Mark Knoop – one of Talley’s political advisors – told us this week that the Upstate lawmaker filed the bills late in the session “to get discussion started.”
“(He) will file them again this fall,” Knoop said, referring to the pre-filing period for the 2019-2020 session of the S.C. General Assembly.
While Talley’s bills aren’t exactly what we laid out in our recent post on this subject, they are very close to the mark … and if approved by lawmakers (and implemented across the state), they would represent a dramatic leap forward for transparency and accountability in South Carolina.
Not to mention a desperately needed first step toward true spending reform …
Accordingly, we would encourage Talley to spend some time over the next few months refining his proposals and perhaps even consolidating them into a single piece of transformative transparency legislation. Such a bill could serve as a rallying point for citizens of all political stripes who believe in better, more honest, more efficient government.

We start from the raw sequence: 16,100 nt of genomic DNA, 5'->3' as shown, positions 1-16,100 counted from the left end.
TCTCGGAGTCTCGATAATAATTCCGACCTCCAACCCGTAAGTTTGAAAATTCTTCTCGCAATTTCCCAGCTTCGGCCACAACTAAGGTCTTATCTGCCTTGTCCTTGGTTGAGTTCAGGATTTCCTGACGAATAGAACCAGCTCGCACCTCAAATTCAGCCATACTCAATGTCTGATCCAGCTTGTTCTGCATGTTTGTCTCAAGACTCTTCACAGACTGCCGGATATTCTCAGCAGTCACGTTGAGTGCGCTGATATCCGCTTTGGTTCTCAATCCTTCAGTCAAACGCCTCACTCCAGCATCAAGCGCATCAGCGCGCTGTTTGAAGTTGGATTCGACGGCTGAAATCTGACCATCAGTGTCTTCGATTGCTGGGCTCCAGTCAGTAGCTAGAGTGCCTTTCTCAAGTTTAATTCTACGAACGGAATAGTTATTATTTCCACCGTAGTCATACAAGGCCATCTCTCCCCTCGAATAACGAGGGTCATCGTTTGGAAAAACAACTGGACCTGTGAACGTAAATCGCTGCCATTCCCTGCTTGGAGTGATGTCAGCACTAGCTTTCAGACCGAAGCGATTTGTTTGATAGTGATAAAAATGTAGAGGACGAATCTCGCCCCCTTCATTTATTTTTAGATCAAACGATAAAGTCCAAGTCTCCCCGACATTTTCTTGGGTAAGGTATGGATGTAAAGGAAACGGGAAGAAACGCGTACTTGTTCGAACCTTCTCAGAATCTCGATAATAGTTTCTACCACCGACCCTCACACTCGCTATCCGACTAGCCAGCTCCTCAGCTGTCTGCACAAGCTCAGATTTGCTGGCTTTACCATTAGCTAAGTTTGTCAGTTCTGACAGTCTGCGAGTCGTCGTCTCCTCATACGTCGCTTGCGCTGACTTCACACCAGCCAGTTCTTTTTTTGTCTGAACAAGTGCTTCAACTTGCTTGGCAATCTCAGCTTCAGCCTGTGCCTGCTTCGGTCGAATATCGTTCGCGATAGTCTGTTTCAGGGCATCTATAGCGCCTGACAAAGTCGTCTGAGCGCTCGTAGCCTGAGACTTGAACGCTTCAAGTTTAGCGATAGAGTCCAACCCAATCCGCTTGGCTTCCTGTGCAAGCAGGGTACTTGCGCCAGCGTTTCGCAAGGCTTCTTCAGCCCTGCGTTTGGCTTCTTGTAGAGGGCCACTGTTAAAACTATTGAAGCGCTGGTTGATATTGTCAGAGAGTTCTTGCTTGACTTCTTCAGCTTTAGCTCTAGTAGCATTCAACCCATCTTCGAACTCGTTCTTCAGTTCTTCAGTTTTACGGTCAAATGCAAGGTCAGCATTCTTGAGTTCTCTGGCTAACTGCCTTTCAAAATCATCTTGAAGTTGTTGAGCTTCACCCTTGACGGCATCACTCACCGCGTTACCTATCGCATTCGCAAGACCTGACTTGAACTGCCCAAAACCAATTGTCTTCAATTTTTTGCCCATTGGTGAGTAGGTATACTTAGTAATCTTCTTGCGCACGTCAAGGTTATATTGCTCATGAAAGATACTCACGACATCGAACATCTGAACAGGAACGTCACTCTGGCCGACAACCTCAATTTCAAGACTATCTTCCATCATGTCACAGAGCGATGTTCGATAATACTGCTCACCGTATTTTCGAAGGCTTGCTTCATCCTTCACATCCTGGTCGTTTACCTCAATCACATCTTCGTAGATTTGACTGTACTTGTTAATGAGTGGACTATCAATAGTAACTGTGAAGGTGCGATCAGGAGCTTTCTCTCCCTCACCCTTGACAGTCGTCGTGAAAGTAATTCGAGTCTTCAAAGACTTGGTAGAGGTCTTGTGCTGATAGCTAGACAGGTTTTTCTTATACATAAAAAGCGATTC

Not to mention a vital check on those who are currently running our state into the ground …
One of the biggest reasons spending is so out of control (at all levels of government) is a pervasive believe among those in positions of authority that they are not spending their own money … but rather someone else’s. This default setting – a.k.a. “other people’s money” – leads them to view their own corruption, waste and inefficiency as “other people’s problems.”
See how that works?
The reforms outlined herein would obviously not eliminate this underlying perception problem, but they would force some measure of restraint on the part of those pulling the pursestrings in the Palmetto State.
If our citizens ever expect to get the outcomes they deserve, that is an important first step to take …
WANNA SOUND OFF?